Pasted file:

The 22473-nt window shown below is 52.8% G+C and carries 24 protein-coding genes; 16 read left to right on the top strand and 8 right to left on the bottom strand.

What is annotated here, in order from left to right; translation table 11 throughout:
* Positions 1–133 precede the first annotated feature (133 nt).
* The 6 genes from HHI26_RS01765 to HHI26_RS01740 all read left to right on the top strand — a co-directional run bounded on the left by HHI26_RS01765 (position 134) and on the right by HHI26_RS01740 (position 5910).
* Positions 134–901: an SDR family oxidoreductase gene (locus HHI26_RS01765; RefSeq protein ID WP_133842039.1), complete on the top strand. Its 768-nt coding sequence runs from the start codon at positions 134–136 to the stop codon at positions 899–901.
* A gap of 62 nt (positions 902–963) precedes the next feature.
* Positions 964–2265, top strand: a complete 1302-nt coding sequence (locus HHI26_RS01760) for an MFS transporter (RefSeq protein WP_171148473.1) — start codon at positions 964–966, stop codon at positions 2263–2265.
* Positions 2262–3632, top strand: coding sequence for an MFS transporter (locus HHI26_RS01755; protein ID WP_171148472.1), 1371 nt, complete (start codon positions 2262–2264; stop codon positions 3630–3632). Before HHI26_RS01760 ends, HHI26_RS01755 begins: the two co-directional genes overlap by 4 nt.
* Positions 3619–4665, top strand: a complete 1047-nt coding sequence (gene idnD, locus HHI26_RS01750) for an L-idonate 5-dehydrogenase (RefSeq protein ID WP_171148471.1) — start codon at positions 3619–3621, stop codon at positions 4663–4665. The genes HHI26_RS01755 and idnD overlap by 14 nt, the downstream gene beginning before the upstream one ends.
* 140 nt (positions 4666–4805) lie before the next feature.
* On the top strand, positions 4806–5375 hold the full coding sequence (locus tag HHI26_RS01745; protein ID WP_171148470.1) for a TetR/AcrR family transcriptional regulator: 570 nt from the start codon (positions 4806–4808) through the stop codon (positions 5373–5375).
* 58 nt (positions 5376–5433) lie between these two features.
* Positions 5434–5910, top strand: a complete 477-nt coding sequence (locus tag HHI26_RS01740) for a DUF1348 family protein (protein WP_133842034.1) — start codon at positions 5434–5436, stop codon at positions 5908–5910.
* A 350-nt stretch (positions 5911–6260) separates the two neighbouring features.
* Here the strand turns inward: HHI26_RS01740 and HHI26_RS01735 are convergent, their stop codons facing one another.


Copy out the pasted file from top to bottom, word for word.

The 22473-nt window shown below is 52.8% G+C and carries 24 protein-coding genes; 16 read left to right on the top strand and 8 right to left on the bottom strand.

What is annotated here, in order from left to right; translation table 11 throughout:
* Positions 1–133 precede the first annotated feature (133 nt).
* The 6 genes from HHI26_RS01765 to HHI26_RS01740 all read left to right on the top strand — a co-directional run bounded on the left by HHI26_RS01765 (position 134) and on the right by HHI26_RS01740 (position 5910).
* Positions 134–901: an SDR family oxidoreductase gene (locus HHI26_RS01765; RefSeq protein ID WP_133842039.1), complete on the top strand. Its 768-nt coding sequence runs from the start codon at positions 134–136 to the stop codon at positions 899–901.
* A gap of 62 nt (positions 902–963) precedes the next feature.
* Positions 964–2265, top strand: a complete 1302-nt coding sequence (locus HHI26_RS01760) for an MFS transporter (RefSeq protein WP_171148473.1) — start codon at positions 964–966, stop codon at positions 2263–2265.
* Positions 2262–3632, top strand: coding sequence for an MFS transporter (locus HHI26_RS01755; protein ID WP_171148472.1), 1371 nt, complete (start codon positions 2262–2264; stop codon positions 3630–3632). Before HHI26_RS01760 ends, HHI26_RS01755 begins: the two co-directional genes overlap by 4 nt.
* Positions 3619–4665, top strand: a complete 1047-nt coding sequence (gene idnD, locus HHI26_RS01750) for an L-idonate 5-dehydrogenase (RefSeq protein ID WP_171148471.1) — start codon at positions 3619–3621, stop codon at positions 4663–4665. The genes HHI26_RS01755 and idnD overlap by 14 nt, the downstream gene beginning before the upstream one ends.
* 140 nt (positions 4666–4805) lie before the next feature.
* On the top strand, positions 4806–5375 hold the full coding sequence (locus tag HHI26_RS01745; protein ID WP_171148470.1) for a TetR/AcrR family transcriptional regulator: 570 nt from the start codon (positions 4806–4808) through the stop codon (positions 5373–5375).
* 58 nt (positions 5376–5433) lie between these two features.
* Positions 5434–5910, top strand: a complete 477-nt coding sequence (locus tag HHI26_RS01740) for a DUF1348 family protein (protein WP_133842034.1) — start codon at positions 5434–5436, stop codon at positions 5908–5910.
* A 350-nt stretch (positions 5911–6260) separates the two neighbouring features.
* Here the strand turns inward: HHI26_RS01740 and HHI26_RS01735 are convergent, their stop codons facing one another.